Survey of State Public Utility Commissions on Utility Commission Authorities and Reporting Responsibilities For Overseeing Utilities Since the Passage of EPAct 2005 (GAO-08-290SP, February 2008), an E-supplement to GAO-08-289
GAO-08-290SP: Published: Feb 25, 2008. Publicly Released: Feb 25, 2008.
This document is the companion product to GAO-08-289, which was released on March 7, 2008. This document presents the results of GAO's survey of the staff of state commissions that oversee regulated electrical and natural gas utilities. The responses represent the views of these staff and may not represent the formal position or informal opinions of state commissions or any specific commissioner. We conducted an internet-based survey of state utility commissions in the 50 states and the District of Columbia to determine states' current regulatory authorities, recent oversight activities, and available resources for regulating utilities. In addition, we asked utility commissions for their views on utility regulation in light of the passage of EPAct 2005--particularly their views of federal agency authorities related to utility mergers, oversight of affiliate transactions, and financial reporting. Note, some survey questions cover periods prior to the passage of EPAct 2005.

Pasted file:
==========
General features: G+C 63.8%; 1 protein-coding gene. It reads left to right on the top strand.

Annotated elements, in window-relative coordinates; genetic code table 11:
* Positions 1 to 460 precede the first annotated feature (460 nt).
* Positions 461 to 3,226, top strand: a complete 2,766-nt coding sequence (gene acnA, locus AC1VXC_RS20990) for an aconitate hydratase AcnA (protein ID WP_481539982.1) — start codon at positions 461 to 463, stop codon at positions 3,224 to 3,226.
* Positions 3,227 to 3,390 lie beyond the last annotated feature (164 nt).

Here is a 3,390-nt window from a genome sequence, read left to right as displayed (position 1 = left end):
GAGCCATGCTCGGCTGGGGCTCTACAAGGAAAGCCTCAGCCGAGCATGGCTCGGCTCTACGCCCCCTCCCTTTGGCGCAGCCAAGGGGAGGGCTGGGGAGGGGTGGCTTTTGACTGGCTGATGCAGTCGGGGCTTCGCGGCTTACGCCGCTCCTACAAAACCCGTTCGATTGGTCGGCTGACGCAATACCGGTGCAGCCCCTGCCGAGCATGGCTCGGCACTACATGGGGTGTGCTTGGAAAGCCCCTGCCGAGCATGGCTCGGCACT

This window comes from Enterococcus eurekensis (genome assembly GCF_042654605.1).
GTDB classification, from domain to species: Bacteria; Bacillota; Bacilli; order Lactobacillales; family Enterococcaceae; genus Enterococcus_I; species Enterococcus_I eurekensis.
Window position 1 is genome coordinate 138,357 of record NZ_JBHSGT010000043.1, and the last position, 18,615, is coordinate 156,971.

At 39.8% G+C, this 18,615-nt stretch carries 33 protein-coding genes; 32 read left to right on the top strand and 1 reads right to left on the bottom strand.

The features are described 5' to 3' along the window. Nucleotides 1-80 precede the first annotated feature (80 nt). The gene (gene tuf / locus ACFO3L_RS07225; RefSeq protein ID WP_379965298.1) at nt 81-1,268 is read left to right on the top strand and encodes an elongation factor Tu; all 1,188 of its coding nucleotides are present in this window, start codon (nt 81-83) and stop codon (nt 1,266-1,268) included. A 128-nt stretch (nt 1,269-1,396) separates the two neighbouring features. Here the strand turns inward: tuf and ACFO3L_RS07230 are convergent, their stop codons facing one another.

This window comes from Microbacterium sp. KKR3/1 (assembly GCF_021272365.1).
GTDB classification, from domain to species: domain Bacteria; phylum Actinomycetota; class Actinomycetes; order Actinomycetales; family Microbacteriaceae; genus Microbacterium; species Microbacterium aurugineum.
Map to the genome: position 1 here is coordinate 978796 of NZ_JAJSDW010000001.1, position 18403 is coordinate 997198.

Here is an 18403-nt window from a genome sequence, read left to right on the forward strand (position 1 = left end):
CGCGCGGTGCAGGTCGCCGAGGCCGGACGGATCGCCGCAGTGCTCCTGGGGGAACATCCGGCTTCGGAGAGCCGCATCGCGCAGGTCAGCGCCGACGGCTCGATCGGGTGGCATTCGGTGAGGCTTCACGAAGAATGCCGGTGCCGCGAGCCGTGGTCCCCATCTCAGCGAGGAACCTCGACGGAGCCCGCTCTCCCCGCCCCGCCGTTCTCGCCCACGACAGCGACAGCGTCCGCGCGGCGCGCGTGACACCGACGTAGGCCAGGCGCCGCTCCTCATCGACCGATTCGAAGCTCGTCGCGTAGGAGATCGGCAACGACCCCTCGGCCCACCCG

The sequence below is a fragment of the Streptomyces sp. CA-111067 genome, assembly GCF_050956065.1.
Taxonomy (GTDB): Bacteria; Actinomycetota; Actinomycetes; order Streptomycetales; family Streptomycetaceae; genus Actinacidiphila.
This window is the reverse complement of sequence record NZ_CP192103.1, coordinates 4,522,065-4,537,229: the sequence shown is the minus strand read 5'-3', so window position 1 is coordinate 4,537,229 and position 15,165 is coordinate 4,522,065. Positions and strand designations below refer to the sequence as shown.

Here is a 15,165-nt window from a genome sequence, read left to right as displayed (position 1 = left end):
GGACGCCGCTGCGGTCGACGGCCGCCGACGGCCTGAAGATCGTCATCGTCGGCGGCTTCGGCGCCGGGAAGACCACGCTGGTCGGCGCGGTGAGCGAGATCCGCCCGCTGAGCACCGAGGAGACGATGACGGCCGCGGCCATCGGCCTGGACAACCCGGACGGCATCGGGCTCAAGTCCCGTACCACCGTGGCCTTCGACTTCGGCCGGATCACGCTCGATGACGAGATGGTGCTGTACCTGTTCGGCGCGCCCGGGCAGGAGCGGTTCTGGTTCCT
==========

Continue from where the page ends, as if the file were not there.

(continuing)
To ensure that we obtained information from those staff with knowledge of state electric and natural gas regulation, we obtained designated staff contact points for each commission from the National Association of Regulatory Utility Commissioners (NARUC), a national organization that represents state public utility commissions, then sent letters to the chairmen of each utility commission describing our survey and its purpose, and asking them to confirm these contacts or to designate a more appropriate contact. For security and data integrity purposes, we provided each official with a username and password to access and complete the survey. We received responses from 49 states plus the District of Columbia, although officials did not always provide responses to every question. One state declined to respond due to other high priority activities occurring at the time of our survey. Because we administered the survey to all of the state public utility commissions, our results are not subject to sampling error. However, the practical difficulties of conducting any survey may introduce other types of errors, commonly referred to as nonsampling errors. For example, differences in how a particular question is interpreted, the sources of information available to respondents in answering a question, or the types of people who do not respond can introduce unwanted variability into the survey results To reduce nonsampling errors, we had knowledgeable officials at NARUC review the survey to make sure they understood the questions. We also pretested the survey with two states to ensure that (1) the questions were clear and unambiguous, (2) terminology was used correctly (3) the survey did not place an undue burden on commission officials, and (4) the survey was comprehensive and unbiased. In selecting the pretest sites, we sought the advice of NARUC and selected states that had different types of regulatory requirements. We incorporated these reviewers' comments into the final survey. A discussion of our scope and methodology and a discussion related to some of the survey results are contained in our report entitled: "Utility Oversight: Recent Changes in Law Call for Improved Vigilance by FERC" GAO-08-289. We conducted our survey work from January 8, 2007 to June 30, 2007 in accordance with generally accepted government auditing standards.